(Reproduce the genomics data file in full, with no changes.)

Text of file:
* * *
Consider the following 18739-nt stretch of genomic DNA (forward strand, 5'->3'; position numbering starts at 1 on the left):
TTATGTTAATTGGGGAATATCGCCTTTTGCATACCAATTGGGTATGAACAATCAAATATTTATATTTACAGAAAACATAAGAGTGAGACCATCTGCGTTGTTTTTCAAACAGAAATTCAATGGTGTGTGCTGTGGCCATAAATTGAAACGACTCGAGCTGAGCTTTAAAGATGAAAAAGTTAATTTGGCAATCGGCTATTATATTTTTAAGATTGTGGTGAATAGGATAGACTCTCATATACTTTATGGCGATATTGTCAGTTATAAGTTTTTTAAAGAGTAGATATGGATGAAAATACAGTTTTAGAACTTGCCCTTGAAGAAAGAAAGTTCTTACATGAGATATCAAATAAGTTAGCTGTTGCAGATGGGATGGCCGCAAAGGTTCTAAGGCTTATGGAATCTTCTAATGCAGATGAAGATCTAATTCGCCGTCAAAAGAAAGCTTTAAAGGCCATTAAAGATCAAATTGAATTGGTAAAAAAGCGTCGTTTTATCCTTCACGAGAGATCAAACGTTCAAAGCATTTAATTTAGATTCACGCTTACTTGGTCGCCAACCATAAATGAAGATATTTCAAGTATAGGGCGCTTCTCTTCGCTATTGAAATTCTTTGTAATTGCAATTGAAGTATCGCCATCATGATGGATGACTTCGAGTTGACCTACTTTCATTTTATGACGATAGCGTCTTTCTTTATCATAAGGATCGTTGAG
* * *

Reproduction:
Consider the following 18739-nt stretch of genomic DNA (forward strand, 5'->3'; position numbering starts at 1 on the left):
TTATGTTAATTGGGGAATATCGCCTTTTGCATACCAATTGGGTATGAACAATCAAATATTTATATTTACAGAAAACATAAGAGTGAGACCATCTGCGTTGTTTTTCAAACAGAAATTCAATGGTGTGTGCTGTGGCCATAAATTGAAACGACTCGAGCTGAGCTTTAAAGATGAAAAAGTTAATTTGGCAATCGGCTATTATATTTTTAAGATTGTGGTGAATAGGATAGACTCTCATATACTTTATGGCGATATTGTCAGTTATAAGTTTTTTAAAGAGTAGATATGGATGAAAATACAGTTTTAGAACTTGCCCTTGAAGAAAGAAAGTTCTTACATGAGATATCAAATAAGTTAGCTGTTGCAGATGGGATGGCCGCAAAGGTTCTAAGGCTTATGGAATCTTCTAATGCAGATGAAGATCTAATTCGCCGTCAAAAGAAAGCTTTAAAGGCCATTAAAGATCAAATTGAATTGGTAAAAAAGCGTCGTTTTATCCTTCACGAGAGATCAAACGTTCAAAGCATTTAATTTAGATTCACGCTTACTTGGTCGCCAACCATAAATGAAGATATTTCAAGTATAGGGCGCTTCTCTTCGCTATTGAAATTCTTTGTAATTGCAATTGAAGTATCGCCATCATGATGGATGACTTCGAGTTGACCTACTTTCATTTTATGACGATAGCGTCTTTCTTTATCATAAGGATCGTTGAG